New generic diabetes drug is trouble waiting to happen
Millions of diabetics are about to take a huge gamble, a roll of the dice that could end in death by a particularly horrible disease.
You'd think the FDA would be trying to protect them from that risk -- but they're the ones rolling the dice, signing off on a generic version of the diabetes drug Actos to make it available to millions of new patients.
Many of them will make the switch simply because it's newer -- and newer drugs are better, right?
Wrong. In this case, dead wrong -- because Actos users have a much higher risk of bladder cancer, a cancer so deadly it kills half the patients who get it within five years.
The shock of it is that the feds are completely aware of the dangers. They read the same studies I do -- like the one that recently found that Actos users are 83 percent more likely get bladder cancer.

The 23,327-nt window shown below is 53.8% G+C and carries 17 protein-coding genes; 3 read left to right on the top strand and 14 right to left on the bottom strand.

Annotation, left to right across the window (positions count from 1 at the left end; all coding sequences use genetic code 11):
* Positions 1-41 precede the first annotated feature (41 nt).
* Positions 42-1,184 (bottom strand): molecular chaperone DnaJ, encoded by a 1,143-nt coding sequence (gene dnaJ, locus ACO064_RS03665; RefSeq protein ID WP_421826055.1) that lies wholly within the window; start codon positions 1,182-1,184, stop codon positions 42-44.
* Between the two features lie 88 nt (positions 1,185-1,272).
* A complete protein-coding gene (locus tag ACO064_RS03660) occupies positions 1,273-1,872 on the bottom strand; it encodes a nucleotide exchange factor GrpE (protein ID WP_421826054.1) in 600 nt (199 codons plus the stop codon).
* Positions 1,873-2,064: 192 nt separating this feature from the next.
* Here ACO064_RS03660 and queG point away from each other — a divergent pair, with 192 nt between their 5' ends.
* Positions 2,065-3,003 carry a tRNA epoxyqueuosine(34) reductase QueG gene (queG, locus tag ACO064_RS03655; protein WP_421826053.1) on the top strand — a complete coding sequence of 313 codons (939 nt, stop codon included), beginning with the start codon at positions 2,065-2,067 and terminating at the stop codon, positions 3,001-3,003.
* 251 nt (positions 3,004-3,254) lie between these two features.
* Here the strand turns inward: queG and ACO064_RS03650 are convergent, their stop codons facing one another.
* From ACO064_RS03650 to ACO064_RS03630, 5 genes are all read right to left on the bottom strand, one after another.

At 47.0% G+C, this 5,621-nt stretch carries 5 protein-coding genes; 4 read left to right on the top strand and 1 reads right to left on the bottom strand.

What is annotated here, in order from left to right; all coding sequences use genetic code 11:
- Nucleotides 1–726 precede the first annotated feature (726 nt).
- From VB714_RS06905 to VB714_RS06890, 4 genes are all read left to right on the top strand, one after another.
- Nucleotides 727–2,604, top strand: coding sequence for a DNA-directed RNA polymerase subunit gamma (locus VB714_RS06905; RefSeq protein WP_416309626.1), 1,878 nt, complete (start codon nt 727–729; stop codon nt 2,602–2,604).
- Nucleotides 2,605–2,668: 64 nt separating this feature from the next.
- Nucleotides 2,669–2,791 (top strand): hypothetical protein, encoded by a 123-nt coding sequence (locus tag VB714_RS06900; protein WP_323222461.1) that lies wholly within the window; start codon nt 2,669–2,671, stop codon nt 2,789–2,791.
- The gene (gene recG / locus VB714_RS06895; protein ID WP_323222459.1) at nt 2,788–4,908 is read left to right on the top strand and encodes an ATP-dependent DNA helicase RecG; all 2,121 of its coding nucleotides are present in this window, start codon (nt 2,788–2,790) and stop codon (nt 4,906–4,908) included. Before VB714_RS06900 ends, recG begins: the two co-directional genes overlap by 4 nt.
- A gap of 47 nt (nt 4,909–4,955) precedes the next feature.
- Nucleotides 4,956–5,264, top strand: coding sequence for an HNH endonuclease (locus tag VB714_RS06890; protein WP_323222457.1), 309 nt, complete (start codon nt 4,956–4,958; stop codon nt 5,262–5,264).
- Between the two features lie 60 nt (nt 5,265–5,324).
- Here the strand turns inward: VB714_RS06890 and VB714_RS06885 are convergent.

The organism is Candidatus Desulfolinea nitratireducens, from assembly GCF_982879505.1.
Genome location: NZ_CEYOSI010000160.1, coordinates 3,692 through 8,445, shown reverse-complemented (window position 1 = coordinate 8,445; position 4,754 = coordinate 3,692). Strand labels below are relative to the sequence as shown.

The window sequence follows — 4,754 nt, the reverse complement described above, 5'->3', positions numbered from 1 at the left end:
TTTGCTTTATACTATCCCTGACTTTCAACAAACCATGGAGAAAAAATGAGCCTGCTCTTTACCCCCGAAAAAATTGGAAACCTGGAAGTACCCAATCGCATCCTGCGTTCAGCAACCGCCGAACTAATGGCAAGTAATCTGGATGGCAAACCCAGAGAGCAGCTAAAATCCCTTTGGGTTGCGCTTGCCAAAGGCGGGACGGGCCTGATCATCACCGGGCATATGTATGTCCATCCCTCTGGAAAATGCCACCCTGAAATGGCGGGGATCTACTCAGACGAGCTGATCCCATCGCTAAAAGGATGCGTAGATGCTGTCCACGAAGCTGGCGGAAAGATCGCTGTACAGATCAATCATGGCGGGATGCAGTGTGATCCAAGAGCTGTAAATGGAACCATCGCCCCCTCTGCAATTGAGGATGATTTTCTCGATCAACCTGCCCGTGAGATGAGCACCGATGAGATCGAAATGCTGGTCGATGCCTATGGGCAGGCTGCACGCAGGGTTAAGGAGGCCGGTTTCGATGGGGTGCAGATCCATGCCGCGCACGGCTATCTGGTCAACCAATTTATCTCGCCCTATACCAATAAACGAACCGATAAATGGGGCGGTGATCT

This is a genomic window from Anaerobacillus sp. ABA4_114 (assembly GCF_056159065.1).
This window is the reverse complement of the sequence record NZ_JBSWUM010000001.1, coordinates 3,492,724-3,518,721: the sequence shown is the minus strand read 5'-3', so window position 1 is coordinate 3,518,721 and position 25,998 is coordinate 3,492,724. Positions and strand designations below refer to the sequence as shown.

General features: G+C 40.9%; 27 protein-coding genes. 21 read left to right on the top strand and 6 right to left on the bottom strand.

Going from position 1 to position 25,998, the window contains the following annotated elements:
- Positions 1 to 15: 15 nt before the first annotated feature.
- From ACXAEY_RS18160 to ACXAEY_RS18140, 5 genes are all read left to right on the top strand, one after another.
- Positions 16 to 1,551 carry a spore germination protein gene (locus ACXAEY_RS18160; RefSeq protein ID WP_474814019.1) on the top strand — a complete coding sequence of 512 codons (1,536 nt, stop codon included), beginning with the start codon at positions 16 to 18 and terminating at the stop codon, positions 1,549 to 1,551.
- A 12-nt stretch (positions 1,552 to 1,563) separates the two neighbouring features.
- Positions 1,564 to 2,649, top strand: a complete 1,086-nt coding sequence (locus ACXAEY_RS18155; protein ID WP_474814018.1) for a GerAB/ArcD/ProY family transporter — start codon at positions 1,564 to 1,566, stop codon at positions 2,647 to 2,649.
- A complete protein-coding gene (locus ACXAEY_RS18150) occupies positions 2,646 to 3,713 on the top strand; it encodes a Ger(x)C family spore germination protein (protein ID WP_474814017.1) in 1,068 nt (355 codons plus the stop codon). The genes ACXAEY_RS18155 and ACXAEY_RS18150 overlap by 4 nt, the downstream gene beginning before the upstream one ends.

That's overall, by the way. The more you take, the higher the risk -- eventually skyrocketing to 2.5 times in patients who take the highest cumulative dose.
It just makes no sense to make Actos available to more people, especially when you consider how dangerous the drug is even without those links to bladder cancer.
Remember Avandia, the diabetes drug in the same class that was pulled from the market for its risk of death by heart attack and heart failure? Well, some studies have found that Actos packs some very similar heart risks.
Yet Avandia is gone and Actos is not only still here, but about to go generic.
If you're diabetic yourself, I know how tough it can be. I know you feel like you have to constantly choose between a bad treatment and one that's even worse.
But you don't have to make that choice anymore.
You CAN beat this disease and reduce or even eliminate your drugs completely, and I can help make it happen.